|Illustration by FamZoo Staff.|
One of the main topics at the Bilderberg Group meeting held last week in Telfs-Buchen, Austria was the idea of promoting a cashless society. It seems like governments in Africa think that a cashless society is a good idea, which is good news for the Bilderberg elite, but really bad news for the rest of us. The Independent, based in Uganda reported that John Karamuka, the head of payment systems at the National Bank of Rwanda is optimistic in creating a “cashless payment system” for ordinary Rwandan citizens. According to the report, Mr. Karamuka announced during the introduction of Airtel’s cashless payment system that “a lot of work remains to be done to build a solid cashless payment system in the country” he continued “Progress made towards creating a cashless economy is good, but is still far from the country’s vision”.
The National Bank of Rwanda has partnered with Airtel Rwanda, an affiliate owned by Bharti Airtel, a global telecommunications company with operations across Africa and Asia that would allow subscribers to pay bills from their mobile phones. Airtel Rwanda officials said that subscribers will be allowed to “pay electricity bills, television subscription and school fees through their mobile phones. The service will be expanded to include tax payment and water bills before the end of the year”.
Karamuka stated that “We need to move from simple money transfer to other financial services where one can pay for water through electronic channels; pay school fees, taxes and even [groceries] through merchant payment. This is when the country will be able to say it is moving towards a cashless payment society.” On October 29, 2014 the United Nations Capital Development Fund (UNCDF) published an article praising Rwanda’s leadership for their transition to a cashless society:
Today the Government of Rwanda has moved to accelerate its plans to transform Rwanda into a cashless economy and achieve 80 percent financial inclusion by 2017UNCDF has partnered with the ‘Better Than Cash Alliance’ which is funded by (no surprise) the Bill & Melinda Gates Foundation, the Ford Foundation, MasterCard, Visa, and the United States Agency for International Development (USAID) among others. The article stated Rwanda’s main objective is when it comes to the use of electronic payments by the private sector including its citizens:
Rwanda’s commitment to using information and communications technology (ICT) for financial services was made as it officially joined the Better Than Cash Alliance, an initiative that works with governments, the development community, and the private sector to adopt the use of electronic paymentsWhat is interesting about the UNCDF is that they claim cash prevents people from building assets, opening bank accounts or saving money for the future:
These efforts aim to help people who do not have access to formal financial services and frequently have no option but to subsist almost entirely in an informal, cash-only economy. Living in a cash economy makes it extremely difficult to access financial services like bank accounts, save for the future, build assets, or get creditClaver Gatete, Rwanda’s Minister of Finance and Economic Planning said “We believe that partnering with the Better Than Cash Alliance will further our ambition to transform Rwanda into a cashless economy and ensure that every Rwandan is financially included.” Dr. Ruth Goodwin-Groen, the Managing Director of the Better than Cash Alliancesaid that “We welcome Rwanda as the newest member of the Better Than Cash Alliance and commend the Government’s leadership and commitment to continue transitioning away from cash”. Teddy Bhullar, Airtel Rwanda chief executive officer declared that “We are optimistic that we will create a new wave of accepting payments using mobile phone technology, thus bridging the gap between the traditional brick-and-mortar modes of payment”. In other words, using traditional methods such as cash is considered a primitive way of doing business. How times are rapidly changing. In 2013, CNBC published an interesting commentary by Scott A. Shay, Chairman of Signature Bank titled ‘Cashless society: A huge threat to our freedom’ and said the following:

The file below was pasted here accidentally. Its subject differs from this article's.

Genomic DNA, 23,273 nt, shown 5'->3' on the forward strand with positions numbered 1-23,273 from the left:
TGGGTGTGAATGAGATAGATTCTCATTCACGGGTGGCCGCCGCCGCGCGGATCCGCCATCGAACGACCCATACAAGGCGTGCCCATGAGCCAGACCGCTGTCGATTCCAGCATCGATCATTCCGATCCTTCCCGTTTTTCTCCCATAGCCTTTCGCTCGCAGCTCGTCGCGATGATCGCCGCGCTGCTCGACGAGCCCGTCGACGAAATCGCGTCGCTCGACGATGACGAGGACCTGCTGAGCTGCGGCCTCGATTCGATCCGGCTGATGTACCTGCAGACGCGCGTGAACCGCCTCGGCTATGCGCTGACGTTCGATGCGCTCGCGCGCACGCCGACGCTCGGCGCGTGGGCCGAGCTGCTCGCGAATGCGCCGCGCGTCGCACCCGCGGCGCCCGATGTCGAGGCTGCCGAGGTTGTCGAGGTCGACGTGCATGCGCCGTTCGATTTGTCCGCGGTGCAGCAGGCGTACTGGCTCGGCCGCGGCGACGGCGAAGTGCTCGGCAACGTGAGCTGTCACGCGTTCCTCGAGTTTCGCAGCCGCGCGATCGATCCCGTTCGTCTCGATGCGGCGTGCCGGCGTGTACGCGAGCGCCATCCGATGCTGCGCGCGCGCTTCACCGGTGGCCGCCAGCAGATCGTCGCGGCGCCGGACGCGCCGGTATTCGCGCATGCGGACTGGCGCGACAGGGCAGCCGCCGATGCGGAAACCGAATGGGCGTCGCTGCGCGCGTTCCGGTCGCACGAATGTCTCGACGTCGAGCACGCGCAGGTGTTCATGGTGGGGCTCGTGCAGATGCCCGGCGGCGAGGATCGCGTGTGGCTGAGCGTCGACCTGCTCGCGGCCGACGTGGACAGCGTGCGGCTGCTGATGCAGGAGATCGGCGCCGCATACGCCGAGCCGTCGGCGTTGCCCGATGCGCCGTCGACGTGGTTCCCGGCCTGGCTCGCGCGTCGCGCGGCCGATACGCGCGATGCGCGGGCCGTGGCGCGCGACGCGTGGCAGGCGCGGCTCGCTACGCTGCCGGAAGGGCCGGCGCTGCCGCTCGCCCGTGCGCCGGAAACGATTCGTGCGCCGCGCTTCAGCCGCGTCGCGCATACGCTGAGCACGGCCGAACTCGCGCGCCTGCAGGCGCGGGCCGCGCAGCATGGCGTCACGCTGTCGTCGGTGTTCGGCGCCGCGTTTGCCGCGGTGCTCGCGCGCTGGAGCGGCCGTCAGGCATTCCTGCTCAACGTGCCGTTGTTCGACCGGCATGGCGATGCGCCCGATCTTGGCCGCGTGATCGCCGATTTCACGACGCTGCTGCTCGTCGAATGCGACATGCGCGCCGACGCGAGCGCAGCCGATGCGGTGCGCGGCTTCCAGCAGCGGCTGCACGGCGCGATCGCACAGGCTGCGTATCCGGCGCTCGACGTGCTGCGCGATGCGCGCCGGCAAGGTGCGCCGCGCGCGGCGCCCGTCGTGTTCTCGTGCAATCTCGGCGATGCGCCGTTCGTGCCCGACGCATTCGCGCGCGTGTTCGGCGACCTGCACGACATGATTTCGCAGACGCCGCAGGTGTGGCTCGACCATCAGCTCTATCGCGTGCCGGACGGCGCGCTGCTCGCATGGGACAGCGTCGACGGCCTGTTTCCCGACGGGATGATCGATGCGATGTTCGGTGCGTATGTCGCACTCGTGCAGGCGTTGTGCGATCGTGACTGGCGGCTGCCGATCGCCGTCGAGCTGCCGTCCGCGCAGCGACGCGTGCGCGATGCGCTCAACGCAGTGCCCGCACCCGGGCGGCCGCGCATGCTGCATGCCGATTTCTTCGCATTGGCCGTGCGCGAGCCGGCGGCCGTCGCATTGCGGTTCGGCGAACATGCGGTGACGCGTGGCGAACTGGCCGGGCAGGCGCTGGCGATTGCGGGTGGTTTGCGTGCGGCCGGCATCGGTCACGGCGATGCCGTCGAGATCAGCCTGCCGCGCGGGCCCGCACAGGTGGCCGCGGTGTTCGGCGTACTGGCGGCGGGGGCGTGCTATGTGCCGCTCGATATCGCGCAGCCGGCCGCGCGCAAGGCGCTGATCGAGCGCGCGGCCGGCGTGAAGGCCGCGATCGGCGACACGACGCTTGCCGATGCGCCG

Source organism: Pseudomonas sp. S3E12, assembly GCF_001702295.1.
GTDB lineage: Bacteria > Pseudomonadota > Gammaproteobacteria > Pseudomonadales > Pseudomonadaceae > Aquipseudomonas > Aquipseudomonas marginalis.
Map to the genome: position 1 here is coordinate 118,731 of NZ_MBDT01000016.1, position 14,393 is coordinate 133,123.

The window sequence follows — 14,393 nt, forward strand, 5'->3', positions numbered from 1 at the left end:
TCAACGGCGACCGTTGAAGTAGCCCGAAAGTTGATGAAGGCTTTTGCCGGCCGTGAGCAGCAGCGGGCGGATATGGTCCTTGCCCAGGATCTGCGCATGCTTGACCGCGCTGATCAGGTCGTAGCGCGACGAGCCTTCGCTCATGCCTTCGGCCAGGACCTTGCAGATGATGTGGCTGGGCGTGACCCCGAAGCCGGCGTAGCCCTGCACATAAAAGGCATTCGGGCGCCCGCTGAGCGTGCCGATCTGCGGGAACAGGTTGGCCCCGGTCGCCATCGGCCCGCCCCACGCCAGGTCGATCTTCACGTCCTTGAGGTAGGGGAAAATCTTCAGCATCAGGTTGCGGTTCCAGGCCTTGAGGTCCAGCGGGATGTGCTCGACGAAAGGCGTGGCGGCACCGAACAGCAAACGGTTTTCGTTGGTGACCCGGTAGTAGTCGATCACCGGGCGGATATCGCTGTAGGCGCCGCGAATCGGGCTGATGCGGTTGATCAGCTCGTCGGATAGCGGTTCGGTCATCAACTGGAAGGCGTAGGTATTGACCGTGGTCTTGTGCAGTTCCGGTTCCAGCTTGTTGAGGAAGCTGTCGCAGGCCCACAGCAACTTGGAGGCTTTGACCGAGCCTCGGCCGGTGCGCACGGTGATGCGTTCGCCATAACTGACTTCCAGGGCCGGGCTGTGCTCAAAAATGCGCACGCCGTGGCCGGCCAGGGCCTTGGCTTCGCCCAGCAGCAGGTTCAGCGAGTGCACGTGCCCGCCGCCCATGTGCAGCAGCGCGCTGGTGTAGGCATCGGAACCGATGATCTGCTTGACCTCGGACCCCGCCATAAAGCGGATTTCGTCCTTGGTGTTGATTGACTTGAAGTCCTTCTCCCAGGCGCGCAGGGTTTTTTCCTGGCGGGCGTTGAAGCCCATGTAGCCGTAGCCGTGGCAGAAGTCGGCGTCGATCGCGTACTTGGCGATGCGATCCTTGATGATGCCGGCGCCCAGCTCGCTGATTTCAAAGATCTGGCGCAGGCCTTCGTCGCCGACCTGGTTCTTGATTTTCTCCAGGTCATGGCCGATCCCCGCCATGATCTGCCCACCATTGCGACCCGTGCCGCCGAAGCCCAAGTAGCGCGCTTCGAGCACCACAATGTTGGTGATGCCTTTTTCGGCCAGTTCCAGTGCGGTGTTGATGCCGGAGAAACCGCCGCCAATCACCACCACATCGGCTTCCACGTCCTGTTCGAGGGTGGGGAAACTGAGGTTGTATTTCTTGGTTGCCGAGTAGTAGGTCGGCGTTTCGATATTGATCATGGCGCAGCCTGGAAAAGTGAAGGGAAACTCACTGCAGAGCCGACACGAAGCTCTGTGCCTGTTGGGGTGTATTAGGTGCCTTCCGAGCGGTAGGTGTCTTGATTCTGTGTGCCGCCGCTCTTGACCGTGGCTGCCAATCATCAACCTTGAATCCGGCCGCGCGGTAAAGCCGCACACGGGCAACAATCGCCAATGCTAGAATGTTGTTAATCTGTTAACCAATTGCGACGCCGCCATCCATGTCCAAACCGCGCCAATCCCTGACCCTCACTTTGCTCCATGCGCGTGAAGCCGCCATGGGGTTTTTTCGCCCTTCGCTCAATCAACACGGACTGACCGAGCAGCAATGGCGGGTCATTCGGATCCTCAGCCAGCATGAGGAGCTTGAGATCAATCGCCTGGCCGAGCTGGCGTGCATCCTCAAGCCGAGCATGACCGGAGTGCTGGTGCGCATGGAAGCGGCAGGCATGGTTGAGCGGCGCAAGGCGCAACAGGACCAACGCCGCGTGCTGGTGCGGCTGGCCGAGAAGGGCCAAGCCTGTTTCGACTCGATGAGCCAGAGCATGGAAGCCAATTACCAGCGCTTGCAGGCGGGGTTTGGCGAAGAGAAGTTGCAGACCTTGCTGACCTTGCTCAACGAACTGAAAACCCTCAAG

There are certainly positive outcomes that can be obtained by going cashless. For example, banning sale transactions of cigarettes or sugary drinks or stopping cardholders from overeating, gambling, or whatever other vice is targeted, could lead to a decrease in these vices and their associated problems. A decrease in those problems could positively impact other areas, like, for example, our nation’s health-care system. A cashless society would probably also mean less street crime. Yet in return for these benefits, there is an incalculable cost to our humanity. We would lose our freedom to make decisions. It is easy to imagine a totalitarian regime using these tools to great harm. Given current U.S. government policies, it is also very easy to imagine even a liberal government such as our own, being sorely tempted to use the confluence of these technologies. And once used, because they are so very, very powerful, even liberal governments will be enticed into using them until there is pretty complete monitoring and control of every transactionWhen a banker admits that a “cashless society” poses a danger to the human race, you know something is terribly wrong!
Timothy Alexander Guzman is an independent researcher and writer with a focus on political, economic, media and historical spheres. He has been published in Global Research, The Progressive Mind, European Union Examiner, News Beacon Ireland, WhatReallyHappened.com, EIN News and a number of other alternative news sites. He is a graduate of Hunter College in New York City.